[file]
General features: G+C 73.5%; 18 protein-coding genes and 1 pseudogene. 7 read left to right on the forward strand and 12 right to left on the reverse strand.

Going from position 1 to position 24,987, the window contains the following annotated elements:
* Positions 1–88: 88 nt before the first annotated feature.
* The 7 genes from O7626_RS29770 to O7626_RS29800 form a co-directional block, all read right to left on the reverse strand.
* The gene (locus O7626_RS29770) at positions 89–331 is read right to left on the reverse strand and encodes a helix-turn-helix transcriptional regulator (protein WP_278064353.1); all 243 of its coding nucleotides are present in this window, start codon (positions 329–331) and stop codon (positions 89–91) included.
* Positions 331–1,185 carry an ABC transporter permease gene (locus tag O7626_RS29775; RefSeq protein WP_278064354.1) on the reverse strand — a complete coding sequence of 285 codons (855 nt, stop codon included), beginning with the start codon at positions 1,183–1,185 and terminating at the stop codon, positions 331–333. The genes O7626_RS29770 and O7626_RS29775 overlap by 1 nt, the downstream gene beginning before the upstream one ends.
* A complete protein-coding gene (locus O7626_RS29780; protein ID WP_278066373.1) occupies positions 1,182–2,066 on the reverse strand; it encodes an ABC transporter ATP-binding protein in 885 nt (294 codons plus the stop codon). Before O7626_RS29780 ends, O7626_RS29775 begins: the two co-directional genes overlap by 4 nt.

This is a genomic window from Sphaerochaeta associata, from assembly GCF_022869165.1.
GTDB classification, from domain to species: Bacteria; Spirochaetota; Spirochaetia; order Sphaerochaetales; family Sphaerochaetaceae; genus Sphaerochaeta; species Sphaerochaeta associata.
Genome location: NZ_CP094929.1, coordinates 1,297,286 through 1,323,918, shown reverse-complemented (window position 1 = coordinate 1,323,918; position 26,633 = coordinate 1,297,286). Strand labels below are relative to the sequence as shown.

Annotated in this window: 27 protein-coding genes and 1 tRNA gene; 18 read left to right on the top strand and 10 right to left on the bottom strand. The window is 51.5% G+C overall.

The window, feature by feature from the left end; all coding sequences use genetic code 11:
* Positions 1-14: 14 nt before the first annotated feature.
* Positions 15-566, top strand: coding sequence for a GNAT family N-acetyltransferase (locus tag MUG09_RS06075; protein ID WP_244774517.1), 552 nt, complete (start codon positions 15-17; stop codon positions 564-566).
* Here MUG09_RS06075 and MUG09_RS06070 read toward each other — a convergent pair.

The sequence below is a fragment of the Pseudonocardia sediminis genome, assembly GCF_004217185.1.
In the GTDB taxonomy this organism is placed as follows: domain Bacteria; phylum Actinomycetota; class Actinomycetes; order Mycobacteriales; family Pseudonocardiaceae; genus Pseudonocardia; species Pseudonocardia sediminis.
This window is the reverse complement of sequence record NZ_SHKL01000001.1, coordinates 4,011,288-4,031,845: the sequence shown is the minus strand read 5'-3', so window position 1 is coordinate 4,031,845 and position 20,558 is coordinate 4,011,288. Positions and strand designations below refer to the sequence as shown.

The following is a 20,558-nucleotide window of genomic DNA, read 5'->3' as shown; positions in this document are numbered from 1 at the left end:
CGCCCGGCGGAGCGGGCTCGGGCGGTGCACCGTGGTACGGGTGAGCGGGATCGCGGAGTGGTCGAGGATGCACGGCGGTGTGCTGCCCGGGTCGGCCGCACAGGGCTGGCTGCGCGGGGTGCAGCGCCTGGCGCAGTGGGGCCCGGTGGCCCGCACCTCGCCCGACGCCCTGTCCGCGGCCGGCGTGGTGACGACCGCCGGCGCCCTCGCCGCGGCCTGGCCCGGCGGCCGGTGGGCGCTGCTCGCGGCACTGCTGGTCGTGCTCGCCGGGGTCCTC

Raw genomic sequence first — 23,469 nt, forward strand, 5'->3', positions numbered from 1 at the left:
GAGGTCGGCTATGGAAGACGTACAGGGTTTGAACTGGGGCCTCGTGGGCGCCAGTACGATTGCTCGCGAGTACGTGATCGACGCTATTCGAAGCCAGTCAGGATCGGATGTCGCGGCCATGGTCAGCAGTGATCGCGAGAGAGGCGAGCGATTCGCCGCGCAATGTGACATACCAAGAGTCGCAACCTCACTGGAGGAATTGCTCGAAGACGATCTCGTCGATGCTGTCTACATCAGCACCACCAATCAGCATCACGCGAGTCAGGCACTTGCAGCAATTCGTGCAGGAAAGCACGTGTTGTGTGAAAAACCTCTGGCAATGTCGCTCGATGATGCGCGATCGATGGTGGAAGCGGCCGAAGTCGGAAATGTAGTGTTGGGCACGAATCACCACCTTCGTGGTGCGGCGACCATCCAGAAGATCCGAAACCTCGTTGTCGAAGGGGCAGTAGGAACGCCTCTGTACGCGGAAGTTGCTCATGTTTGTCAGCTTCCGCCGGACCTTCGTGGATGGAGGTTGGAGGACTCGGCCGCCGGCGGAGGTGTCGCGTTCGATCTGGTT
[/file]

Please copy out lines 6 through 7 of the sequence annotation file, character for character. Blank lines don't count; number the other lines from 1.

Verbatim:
* Positions 331–1,185 carry an ABC transporter permease gene (locus tag O7626_RS29775; RefSeq protein WP_278064354.1) on the reverse strand — a complete coding sequence of 285 codons (855 nt, stop codon included), beginning with the start codon at positions 1,183–1,185 and terminating at the stop codon, positions 331–333. The genes O7626_RS29770 and O7626_RS29775 overlap by 1 nt, the downstream gene beginning before the upstream one ends.
* A complete protein-coding gene (locus O7626_RS29780; protein ID WP_278066373.1) occupies positions 1,182–2,066 on the reverse strand; it encodes an ABC transporter ATP-binding protein in 885 nt (294 codons plus the stop codon). Before O7626_RS29780 ends, O7626_RS29775 begins: the two co-directional genes overlap by 4 nt.